Dealing with Unemployment

by Robert Clancy

[Reprinted from the Georgist Journal, No.78, Winter 1992-93]
The most bothersome economic problem is still unemployment. Economists, looking at whatever indicators they look at, say we have been moving out of the recession for months. Still, manufacturing and service industries keep laying off workers. Whose prosperity is it, anyway?

The creation of jobs is something politicians, by public demand, talk much about. What it usually amounts to is a promise of more public spending — aid to communities and business, or the providing of extra jobs by government.

There is not much attention to what jobs are all about and how people do what they need to do to provide for their livelihood. All production takes place by labor applied to land assisted by capital. Instead, the prevailing view is that there are “employers” and “employees” and that employers “provide” jobs. Therefore, we must do everything possible to encourage employers to take on employees.

Land is practically never mentioned. Where then, in this view, does production take place?

More technology is supposed to enable more to be produced with less labor. This is of course pursued as a desirable goal. That means that current enterprises seek to lessen their labor force. But our schizophrenic society, while seeking technology to reduce labor, wants more jobs.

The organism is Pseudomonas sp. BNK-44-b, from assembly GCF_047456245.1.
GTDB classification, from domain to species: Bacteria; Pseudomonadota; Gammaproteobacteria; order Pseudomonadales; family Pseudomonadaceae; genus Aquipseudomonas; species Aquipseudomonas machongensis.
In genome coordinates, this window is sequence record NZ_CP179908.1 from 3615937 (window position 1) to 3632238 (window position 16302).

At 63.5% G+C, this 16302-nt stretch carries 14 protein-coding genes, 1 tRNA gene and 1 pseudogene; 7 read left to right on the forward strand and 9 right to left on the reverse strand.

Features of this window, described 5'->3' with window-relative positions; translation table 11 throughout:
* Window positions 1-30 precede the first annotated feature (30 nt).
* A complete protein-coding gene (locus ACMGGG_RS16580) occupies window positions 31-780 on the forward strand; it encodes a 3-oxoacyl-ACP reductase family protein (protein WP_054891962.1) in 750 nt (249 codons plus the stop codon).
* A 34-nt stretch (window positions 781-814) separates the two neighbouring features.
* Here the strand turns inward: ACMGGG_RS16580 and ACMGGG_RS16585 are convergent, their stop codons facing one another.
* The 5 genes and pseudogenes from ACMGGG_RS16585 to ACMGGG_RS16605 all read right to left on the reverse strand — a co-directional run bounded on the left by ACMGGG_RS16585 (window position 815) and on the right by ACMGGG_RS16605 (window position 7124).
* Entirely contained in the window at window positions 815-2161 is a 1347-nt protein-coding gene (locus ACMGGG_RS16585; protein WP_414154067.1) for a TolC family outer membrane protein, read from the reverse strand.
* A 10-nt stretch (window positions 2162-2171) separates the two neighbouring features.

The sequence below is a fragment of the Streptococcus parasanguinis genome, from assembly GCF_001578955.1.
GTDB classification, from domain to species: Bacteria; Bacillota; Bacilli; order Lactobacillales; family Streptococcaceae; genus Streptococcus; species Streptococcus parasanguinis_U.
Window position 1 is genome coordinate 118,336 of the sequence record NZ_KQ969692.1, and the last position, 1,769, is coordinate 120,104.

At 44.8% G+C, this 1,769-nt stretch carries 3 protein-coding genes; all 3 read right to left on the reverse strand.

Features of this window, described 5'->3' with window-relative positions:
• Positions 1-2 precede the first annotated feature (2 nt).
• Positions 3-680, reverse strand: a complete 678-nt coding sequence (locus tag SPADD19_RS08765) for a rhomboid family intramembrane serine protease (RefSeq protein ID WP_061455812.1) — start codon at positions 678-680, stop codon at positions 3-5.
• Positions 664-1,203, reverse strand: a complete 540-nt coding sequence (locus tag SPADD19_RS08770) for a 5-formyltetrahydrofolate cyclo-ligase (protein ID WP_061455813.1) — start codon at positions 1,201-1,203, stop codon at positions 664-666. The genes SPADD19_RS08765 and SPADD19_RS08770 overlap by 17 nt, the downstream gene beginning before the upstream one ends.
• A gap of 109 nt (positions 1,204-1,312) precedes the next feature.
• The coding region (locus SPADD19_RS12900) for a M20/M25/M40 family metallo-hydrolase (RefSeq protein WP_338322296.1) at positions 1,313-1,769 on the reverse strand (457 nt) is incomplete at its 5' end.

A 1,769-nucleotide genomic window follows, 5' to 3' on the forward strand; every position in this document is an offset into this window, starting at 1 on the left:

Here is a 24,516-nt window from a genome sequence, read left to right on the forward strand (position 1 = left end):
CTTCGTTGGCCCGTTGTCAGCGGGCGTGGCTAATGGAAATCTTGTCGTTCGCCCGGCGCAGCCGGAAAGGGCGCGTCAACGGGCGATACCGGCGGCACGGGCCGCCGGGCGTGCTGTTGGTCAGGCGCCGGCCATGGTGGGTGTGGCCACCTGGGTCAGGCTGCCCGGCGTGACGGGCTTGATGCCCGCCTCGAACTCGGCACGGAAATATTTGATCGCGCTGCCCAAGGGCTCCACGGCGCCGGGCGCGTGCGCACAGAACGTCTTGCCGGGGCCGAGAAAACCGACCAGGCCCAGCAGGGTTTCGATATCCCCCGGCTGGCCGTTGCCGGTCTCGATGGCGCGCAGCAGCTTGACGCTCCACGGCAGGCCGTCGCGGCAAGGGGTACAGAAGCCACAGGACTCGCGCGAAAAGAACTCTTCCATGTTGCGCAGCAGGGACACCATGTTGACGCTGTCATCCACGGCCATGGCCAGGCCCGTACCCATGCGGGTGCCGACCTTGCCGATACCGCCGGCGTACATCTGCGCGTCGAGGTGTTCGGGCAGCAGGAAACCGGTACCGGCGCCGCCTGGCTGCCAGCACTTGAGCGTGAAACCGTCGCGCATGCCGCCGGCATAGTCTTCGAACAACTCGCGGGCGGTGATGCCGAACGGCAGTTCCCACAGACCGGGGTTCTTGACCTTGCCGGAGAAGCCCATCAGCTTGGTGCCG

This happy event would not be so elusive if land were not hidden in the analysis. Yes, let there be more efficient production — but that is so labor can be released for other ventures. This can only come about if land were made more freely available and labor and capital could move on.

Such was more the case in America in the 19th century when there was still accessible land for such expansion. The land is still there, but since it is priced too high, there is an unnatural restriction on such expansion.

The Georgist remedy of land value taxation would again open the possibilities. But since this is avoided, our establishment goes around in circles wondering how we can “create” jobs with either government or employers “providing” them.

 

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